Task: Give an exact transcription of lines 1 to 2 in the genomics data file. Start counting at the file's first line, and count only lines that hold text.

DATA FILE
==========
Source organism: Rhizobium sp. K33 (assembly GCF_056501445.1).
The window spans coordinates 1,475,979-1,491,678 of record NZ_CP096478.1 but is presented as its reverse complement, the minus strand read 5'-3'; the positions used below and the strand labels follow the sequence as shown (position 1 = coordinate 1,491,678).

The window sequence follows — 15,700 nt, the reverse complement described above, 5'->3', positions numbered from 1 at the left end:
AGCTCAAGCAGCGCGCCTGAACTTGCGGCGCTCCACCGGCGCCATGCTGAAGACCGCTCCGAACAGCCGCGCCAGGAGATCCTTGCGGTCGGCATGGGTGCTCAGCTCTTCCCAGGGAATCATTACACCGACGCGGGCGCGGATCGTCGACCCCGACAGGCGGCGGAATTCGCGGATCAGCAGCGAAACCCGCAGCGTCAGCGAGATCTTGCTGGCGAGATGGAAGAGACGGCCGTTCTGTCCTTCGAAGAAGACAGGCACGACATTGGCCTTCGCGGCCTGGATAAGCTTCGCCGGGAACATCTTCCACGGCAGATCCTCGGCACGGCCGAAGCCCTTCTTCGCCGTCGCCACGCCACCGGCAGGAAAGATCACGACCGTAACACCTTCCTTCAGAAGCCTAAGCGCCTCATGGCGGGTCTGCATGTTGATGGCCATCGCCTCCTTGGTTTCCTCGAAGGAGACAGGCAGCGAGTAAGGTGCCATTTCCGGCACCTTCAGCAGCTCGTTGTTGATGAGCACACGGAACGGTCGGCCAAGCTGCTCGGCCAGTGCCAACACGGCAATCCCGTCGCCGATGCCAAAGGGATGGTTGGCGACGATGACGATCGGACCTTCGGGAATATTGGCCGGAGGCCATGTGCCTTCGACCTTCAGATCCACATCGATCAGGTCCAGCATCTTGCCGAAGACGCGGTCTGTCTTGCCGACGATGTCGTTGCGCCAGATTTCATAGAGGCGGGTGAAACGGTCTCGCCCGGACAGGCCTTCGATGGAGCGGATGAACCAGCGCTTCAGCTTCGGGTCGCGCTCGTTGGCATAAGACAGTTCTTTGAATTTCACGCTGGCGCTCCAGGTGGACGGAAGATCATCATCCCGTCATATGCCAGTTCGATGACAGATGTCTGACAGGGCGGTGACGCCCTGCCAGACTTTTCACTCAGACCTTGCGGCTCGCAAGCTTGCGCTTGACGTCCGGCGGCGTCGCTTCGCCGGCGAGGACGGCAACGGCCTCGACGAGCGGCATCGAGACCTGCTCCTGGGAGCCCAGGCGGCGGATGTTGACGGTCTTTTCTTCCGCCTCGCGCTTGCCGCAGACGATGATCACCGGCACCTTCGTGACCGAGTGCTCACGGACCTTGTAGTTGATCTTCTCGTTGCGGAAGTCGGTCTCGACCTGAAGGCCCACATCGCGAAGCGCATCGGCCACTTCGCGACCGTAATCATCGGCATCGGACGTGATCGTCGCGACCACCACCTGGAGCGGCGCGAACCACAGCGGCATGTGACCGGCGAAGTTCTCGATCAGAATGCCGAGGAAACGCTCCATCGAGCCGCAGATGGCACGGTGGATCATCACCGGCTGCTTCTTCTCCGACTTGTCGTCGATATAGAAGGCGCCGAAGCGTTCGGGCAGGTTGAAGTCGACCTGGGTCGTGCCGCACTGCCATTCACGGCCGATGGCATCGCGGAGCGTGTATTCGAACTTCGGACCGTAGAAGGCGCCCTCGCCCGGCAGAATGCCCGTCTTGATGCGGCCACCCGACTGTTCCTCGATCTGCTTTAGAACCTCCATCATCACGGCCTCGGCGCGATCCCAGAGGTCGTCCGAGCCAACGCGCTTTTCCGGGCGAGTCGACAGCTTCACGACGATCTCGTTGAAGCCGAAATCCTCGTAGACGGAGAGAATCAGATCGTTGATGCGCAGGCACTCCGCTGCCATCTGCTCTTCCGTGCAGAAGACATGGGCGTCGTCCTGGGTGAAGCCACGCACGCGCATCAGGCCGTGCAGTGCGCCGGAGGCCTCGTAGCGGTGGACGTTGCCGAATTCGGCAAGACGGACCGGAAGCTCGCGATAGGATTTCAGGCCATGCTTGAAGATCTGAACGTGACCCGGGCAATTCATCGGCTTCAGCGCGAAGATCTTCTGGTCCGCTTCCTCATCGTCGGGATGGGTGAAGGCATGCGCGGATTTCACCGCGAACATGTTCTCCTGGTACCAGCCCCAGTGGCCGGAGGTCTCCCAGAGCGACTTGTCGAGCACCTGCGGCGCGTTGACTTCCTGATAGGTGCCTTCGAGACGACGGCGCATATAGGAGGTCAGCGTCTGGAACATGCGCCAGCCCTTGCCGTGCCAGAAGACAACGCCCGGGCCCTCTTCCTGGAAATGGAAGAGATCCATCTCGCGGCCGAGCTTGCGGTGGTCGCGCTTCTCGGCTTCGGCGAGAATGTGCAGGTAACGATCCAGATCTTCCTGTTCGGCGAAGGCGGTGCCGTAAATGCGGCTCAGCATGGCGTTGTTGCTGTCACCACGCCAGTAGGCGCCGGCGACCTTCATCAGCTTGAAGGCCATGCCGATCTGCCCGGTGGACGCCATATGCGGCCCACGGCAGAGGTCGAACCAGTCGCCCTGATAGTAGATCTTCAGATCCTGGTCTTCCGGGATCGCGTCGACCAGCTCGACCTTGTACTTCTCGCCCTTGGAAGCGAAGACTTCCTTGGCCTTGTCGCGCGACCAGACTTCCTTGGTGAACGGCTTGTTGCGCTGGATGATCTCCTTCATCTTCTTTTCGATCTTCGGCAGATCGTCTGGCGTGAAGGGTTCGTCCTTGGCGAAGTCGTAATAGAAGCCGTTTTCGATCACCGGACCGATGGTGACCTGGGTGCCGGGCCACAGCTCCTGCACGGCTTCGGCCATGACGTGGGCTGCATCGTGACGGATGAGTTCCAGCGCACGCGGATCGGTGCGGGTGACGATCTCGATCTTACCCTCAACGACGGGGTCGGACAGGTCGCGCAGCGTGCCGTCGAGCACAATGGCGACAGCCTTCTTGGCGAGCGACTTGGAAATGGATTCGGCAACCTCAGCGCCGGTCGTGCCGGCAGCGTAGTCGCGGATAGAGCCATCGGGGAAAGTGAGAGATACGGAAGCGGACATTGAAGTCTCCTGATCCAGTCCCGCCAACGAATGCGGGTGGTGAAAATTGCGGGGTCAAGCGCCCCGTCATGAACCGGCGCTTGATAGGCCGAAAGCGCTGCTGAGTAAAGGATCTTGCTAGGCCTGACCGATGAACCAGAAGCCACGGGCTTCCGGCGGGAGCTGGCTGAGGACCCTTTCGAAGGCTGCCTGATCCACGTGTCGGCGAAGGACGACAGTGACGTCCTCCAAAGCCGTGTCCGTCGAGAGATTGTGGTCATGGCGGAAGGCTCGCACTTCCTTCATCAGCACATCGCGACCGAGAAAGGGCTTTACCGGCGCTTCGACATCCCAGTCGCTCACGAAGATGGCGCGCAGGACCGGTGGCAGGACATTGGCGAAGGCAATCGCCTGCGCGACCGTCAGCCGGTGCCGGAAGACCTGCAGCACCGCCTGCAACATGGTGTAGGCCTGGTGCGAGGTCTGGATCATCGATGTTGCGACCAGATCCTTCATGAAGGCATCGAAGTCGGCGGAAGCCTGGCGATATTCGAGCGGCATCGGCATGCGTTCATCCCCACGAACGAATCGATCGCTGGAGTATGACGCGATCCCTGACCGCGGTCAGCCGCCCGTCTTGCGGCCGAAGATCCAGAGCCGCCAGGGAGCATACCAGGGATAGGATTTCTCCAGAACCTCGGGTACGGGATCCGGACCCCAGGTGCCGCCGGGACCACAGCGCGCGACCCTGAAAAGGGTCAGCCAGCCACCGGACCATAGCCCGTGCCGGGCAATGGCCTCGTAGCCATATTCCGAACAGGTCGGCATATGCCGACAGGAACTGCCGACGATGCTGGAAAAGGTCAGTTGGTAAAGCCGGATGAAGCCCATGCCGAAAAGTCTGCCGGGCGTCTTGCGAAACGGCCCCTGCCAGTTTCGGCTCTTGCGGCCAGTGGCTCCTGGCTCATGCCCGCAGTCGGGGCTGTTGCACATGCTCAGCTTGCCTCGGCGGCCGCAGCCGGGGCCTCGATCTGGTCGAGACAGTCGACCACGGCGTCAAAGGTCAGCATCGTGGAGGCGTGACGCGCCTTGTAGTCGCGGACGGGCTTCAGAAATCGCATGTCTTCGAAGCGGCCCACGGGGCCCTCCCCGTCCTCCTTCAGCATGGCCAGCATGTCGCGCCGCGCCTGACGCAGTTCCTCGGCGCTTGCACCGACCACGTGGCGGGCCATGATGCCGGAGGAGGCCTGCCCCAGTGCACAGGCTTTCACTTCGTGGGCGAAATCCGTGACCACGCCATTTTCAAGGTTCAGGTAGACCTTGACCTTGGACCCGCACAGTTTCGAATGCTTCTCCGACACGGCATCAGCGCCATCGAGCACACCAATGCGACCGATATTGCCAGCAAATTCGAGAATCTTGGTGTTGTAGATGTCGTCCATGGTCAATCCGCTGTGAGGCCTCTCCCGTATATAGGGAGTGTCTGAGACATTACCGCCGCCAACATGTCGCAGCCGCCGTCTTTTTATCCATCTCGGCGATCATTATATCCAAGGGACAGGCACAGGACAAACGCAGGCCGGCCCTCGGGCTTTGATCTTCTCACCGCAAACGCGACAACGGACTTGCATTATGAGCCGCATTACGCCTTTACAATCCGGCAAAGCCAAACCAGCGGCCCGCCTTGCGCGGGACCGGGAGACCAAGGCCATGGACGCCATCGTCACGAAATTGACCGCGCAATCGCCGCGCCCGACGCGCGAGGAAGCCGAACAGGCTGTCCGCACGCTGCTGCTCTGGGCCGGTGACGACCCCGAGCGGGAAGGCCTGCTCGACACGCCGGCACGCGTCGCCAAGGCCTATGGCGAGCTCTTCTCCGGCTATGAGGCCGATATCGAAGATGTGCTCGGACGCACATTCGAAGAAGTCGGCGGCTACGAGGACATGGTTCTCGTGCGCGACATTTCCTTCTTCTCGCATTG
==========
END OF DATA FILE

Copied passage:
Source organism: Rhizobium sp. K33 (assembly GCF_056501445.1).
The window spans coordinates 1,475,979-1,491,678 of record NZ_CP096478.1 but is presented as its reverse complement, the minus strand read 5'-3'; the positions used below and the strand labels follow the sequence as shown (position 1 = coordinate 1,491,678).